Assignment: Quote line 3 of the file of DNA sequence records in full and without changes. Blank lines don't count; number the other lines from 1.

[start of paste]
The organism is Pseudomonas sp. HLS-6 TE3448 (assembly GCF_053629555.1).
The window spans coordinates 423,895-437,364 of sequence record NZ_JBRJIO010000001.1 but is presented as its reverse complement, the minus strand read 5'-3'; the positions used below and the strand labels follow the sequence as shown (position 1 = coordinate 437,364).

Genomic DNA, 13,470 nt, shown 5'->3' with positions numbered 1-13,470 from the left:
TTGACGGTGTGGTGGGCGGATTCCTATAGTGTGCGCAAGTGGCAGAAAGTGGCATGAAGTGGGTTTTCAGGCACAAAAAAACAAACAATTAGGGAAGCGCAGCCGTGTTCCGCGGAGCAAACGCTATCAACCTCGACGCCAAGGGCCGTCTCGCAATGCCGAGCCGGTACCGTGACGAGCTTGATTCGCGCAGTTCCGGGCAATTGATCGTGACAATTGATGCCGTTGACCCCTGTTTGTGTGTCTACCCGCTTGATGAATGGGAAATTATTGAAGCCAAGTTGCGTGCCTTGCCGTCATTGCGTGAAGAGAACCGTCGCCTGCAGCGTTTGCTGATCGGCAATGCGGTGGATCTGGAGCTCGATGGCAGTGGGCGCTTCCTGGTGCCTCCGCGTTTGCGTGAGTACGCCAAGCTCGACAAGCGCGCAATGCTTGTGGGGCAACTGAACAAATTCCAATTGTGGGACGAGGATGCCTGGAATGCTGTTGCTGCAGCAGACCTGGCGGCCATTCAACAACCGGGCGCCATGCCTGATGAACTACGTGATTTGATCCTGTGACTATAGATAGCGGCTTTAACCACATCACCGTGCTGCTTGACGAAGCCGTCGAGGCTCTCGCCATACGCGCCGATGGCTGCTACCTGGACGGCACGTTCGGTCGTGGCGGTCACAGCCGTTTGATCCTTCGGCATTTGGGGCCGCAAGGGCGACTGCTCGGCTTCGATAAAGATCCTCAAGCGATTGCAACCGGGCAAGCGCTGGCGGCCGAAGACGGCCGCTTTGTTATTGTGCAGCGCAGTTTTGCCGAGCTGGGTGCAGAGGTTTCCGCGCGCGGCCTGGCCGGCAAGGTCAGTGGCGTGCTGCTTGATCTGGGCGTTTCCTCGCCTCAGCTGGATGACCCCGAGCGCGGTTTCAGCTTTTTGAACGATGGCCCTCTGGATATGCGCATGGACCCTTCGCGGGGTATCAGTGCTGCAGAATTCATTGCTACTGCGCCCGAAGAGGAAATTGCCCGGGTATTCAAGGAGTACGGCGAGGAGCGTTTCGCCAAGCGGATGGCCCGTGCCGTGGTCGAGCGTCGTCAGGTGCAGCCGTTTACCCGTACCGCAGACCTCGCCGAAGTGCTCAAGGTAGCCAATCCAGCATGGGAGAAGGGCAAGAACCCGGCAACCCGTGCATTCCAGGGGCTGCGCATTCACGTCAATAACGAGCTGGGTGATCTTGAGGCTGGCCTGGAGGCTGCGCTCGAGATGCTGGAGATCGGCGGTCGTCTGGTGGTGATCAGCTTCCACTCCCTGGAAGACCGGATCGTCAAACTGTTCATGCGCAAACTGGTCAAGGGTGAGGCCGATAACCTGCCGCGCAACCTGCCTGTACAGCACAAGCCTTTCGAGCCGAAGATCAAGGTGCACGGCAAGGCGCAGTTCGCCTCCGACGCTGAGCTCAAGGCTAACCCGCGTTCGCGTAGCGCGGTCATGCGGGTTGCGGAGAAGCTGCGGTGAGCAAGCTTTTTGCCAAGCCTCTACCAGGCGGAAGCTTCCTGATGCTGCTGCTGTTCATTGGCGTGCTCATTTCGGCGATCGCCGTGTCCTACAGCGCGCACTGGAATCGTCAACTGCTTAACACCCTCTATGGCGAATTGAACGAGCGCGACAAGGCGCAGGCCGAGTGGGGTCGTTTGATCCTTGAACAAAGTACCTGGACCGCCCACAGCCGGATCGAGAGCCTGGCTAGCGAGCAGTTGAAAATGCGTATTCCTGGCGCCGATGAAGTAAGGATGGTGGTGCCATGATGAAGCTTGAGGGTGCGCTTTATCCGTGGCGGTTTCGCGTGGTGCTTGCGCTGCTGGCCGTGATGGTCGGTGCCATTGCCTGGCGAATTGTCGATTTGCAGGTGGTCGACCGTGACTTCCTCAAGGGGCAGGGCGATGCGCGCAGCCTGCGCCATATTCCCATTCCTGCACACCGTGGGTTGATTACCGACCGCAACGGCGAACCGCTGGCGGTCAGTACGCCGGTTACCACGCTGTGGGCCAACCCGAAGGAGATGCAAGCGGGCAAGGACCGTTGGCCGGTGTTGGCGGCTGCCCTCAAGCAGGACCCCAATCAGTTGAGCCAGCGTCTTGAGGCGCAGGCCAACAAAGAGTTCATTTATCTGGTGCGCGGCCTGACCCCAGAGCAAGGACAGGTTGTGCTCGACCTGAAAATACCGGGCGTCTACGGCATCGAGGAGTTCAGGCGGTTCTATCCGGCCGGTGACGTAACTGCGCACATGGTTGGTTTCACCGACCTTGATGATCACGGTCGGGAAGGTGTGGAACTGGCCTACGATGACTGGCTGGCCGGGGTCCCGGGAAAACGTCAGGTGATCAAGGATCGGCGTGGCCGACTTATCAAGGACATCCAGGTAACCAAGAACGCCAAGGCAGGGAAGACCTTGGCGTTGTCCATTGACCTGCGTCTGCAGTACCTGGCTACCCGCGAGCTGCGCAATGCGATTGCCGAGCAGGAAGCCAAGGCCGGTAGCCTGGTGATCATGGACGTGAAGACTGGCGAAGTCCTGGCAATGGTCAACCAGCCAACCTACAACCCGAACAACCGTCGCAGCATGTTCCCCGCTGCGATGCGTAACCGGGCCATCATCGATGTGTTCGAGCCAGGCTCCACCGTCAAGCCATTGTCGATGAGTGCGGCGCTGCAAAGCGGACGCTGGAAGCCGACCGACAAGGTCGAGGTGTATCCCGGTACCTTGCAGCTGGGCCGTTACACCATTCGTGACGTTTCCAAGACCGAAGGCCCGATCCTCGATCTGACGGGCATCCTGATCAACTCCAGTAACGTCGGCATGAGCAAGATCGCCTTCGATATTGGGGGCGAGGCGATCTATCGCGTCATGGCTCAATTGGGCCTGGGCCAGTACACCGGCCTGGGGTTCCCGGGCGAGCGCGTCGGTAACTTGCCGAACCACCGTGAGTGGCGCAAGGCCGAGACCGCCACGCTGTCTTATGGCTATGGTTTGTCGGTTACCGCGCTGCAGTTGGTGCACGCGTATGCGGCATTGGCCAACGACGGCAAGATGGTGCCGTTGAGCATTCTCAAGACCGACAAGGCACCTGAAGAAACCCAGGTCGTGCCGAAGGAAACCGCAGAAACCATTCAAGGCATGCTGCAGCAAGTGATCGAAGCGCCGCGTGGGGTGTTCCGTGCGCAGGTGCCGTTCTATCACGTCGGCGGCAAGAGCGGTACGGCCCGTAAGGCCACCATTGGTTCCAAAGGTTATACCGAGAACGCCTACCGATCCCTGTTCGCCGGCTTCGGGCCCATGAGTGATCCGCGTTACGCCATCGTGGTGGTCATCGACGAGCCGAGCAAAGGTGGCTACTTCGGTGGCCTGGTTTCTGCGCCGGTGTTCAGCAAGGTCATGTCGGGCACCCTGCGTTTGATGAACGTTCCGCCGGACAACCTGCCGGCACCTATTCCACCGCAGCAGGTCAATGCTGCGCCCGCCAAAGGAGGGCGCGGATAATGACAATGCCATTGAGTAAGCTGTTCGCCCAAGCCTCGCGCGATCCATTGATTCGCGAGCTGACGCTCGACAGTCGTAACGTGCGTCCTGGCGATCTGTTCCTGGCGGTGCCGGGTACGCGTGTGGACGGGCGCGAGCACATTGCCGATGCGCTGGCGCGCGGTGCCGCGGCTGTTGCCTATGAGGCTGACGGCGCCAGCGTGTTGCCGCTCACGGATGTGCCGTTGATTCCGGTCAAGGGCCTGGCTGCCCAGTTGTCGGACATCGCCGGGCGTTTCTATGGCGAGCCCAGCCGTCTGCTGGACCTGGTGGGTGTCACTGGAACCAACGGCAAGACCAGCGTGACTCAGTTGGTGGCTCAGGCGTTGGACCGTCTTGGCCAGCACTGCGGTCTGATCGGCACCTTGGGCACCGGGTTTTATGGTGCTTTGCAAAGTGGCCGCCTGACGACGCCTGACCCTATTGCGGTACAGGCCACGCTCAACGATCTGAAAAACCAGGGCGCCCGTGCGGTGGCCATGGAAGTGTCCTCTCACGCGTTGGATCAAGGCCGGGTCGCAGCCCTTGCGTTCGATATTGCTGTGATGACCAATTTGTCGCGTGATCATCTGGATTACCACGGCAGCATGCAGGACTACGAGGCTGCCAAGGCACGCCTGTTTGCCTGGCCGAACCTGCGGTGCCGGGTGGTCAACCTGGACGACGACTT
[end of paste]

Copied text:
Genomic DNA, 13,470 nt, shown 5'->3' with positions numbered 1-13,470 from the left: